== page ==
Advertisement

Acting on Society: Quantification, Technologies of Performance, and Erasure of “the Social”

  • Patrick O’Keeffe
Chapter

Abstract

This chapter analyses the use of quantification to make the wheat industry amenable to governing and, policy makers’ use of technologies of performance to make wheat export market deregulation possible. Specifically, this assemblage of technologies, including performance objectives, cost-benefit analyses, econometric modelling and audit are focused on assessing and coercing the AWB, to narrow its value and focus towards maximising growers’ returns. These technologies helped construct wheat prices as an integral mechanism for measuring and assessing the performance of statutory wheat marketing. In addition, this contributed to the construction of wheat prices and supply chain costs as the primary data for understanding value and performance of wheat export marketing, and the maximisation of wheat prices as the central ambition of wheat marketing policy. In addition, I show how policy discourses marginalise social concepts such as equity and dismiss objections to deregulation on social grounds, due to the subjectivity of the data informing these objections. Thus, policy discourses effectively erase the social world by discrediting the social, on the one hand and, portraying markets and information produced in markets as the legitimate reality which should be considered in policy making.

References

  1. ACIL Tasman, (2004), A review of the NCP Grain Market Reforms: NCC occasional series, Prepared by ACIL Tasman, Canberra: Ausinfo.Google Scholar
  2. Allen Consulting, (2000a), The Wheat Marketing Act 1989 – The Economic Impact of Competitive Restrictions, Sydney: Allen Consulting Group.Google Scholar
  3. Allen Consulting, (2000b), The Wheat Marketing Act 1989 – The Social Impact of Competitive Restrictions, Sydney: Allen Consulting Group.Google Scholar
  4. Australian National Audit Office, (1989), Report on the audit of the Australian Wheat Board, 1988–1989, Canberra: Australian Government Publishing Service.Google Scholar
  5. Australian National Audit Office, (1990), Report on the audit of the Australian Wheat Board, 1989–1990, Canberra: Australian Government Publishing Service.Google Scholar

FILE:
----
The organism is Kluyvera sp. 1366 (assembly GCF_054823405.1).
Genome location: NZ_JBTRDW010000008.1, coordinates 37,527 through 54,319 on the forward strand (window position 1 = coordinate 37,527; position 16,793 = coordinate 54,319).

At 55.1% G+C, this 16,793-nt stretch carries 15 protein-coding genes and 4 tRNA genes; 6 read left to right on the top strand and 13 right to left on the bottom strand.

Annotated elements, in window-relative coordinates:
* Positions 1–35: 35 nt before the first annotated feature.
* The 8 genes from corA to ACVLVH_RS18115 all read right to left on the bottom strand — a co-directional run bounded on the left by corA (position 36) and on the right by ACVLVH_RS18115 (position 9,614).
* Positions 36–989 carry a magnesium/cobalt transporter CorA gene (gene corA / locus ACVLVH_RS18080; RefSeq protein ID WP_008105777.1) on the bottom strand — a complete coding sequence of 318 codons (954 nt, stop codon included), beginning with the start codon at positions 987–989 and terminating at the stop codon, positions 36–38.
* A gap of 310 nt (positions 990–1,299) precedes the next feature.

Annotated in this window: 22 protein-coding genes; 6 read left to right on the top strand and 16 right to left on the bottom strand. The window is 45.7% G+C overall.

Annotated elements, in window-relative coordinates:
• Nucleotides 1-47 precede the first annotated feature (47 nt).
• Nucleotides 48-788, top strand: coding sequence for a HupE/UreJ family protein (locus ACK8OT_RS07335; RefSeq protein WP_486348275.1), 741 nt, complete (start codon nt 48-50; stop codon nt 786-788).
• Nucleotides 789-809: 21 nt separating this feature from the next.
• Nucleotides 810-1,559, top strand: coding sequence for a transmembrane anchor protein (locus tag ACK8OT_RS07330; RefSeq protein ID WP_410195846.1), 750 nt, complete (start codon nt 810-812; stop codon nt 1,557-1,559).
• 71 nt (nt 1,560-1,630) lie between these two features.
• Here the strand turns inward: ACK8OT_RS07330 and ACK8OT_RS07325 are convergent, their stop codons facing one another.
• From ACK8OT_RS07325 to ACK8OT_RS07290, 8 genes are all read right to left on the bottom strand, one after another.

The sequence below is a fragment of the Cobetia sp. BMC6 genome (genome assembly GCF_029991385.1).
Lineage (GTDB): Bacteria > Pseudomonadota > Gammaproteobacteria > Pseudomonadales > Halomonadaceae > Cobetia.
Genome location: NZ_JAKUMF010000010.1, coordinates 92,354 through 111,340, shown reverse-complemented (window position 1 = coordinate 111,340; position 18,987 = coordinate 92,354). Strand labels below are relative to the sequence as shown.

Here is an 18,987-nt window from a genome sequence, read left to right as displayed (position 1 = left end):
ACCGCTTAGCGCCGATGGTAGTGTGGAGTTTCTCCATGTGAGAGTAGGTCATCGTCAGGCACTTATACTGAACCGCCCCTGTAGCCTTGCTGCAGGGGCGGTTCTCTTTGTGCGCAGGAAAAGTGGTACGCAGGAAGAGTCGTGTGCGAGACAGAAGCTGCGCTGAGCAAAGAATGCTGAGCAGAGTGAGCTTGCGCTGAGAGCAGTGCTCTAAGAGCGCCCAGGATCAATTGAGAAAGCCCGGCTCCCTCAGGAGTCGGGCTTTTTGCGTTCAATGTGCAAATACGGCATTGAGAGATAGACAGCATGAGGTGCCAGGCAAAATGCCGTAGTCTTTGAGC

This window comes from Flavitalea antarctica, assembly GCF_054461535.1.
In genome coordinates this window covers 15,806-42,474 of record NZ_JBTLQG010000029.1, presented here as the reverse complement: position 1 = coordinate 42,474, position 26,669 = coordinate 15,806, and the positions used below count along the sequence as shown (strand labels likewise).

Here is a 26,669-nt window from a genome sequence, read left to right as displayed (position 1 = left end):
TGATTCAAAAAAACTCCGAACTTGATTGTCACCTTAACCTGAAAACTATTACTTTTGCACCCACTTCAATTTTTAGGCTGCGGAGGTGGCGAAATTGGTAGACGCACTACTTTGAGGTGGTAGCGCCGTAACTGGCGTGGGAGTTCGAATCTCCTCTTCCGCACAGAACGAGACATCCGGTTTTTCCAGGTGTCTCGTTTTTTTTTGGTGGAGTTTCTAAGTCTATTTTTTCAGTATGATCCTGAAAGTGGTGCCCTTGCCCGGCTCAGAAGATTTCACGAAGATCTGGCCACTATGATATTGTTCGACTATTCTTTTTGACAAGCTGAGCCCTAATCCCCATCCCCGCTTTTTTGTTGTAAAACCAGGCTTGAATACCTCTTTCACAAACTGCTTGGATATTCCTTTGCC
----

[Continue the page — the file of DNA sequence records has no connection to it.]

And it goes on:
6. Australian National Audit Office, (1991), Report on the audit of the Australian Wheat Board, 1990–1991, Canberra: Australian Government Publishing Service.Google Scholar
  7. Australian National Audit Office, (1992), Report on the audit of the Australian Wheat Board, 1991–1992, Canberra: Australian Government Publishing Service.Google Scholar
  8. Australian National Audit Office, (1993), Report on the audit of the Australian Wheat Board, 1992–1993, Canberra: Australian Government Publishing Service.Google Scholar
  9. Australian National Audit Office, (1994), Report on the audit of the Australian Wheat Board, 1993–1994, Canberra: Australian Government Publishing Service.Google Scholar
  10. Bureau of Agricultural Economics, (1987), Wheat marketing and assistance, Canberra: Australian Government Publishing Service.Google Scholar
  11. Hilmer, F, Rayner, M., and Taperell, G., (1993), National Competition Policy Review, [online] http://ncp.ncc.gov.au/docs/National%20Competition%20Policy%20Review%20report,%20The%20Hilmer%20Report,%20August%201993.pdf [Accessed July 30 2015].
  12. Industries Assistance Act 1973 (Commonwealth).Google Scholar
  13. Industry Assistance Commission, (1983), The Wheat Industry, Report No. 329, AGPS, Canberra.Google Scholar
  14. Irving, M., Arney, J., and Linder, B., (2000), National Competition Policy review of the Wheat Marketing Act 1989, Canberra: National Competition Policy – Wheat Marketing Act Review Committee.Google Scholar
  15. Kuehne, G., (2012), My Decision to Sell the Family Farm, Agriculture and Human Values 30(2), pp. 1–11.Google Scholar
  16. National Competition Council, (2004), NCC Occasional Series: A review of the NCP grain market reforms, AusInfo, Canberra.Google Scholar
  17. Productivity Commission, (2010), Wheat export marketing arrangements: Report no. 51, AGPS, Canberra.Google Scholar
  18. Productivity Commission, (2005), Review of National Competition Policy reforms: Productivity Commission Inquiry Report, No. 33, 28 February 2005, Commonwealth of Australia, Canberra.Google Scholar
  19. Productivity Commission, (2001), Structural Adjustment – Key policy issues, Commission Research Paper, AusInfo, Canberra.Google Scholar
  20. Productivity Commission, (2000), Single-desk marketing: Assessing the economic arguments, [online] http://www.pc.gov.au/research/supporting/single-desk [Accessed December 20 2016].
  21. Royal Commission into Grain Storage, Handling and Transport, (1988), Royal Commission into Grain Storage, Handling and Transport, Canberra: AGPS.Google Scholar

Copyright information

© The Author(s) 2019

Authors and Affiliations

  • Patrick O’Keeffe
    • 1
  1. 1.School of Global, Urban & Social StudiesRoyal Melbourne Institute of TechnologyMelbourneAustralia

Personalised recommendations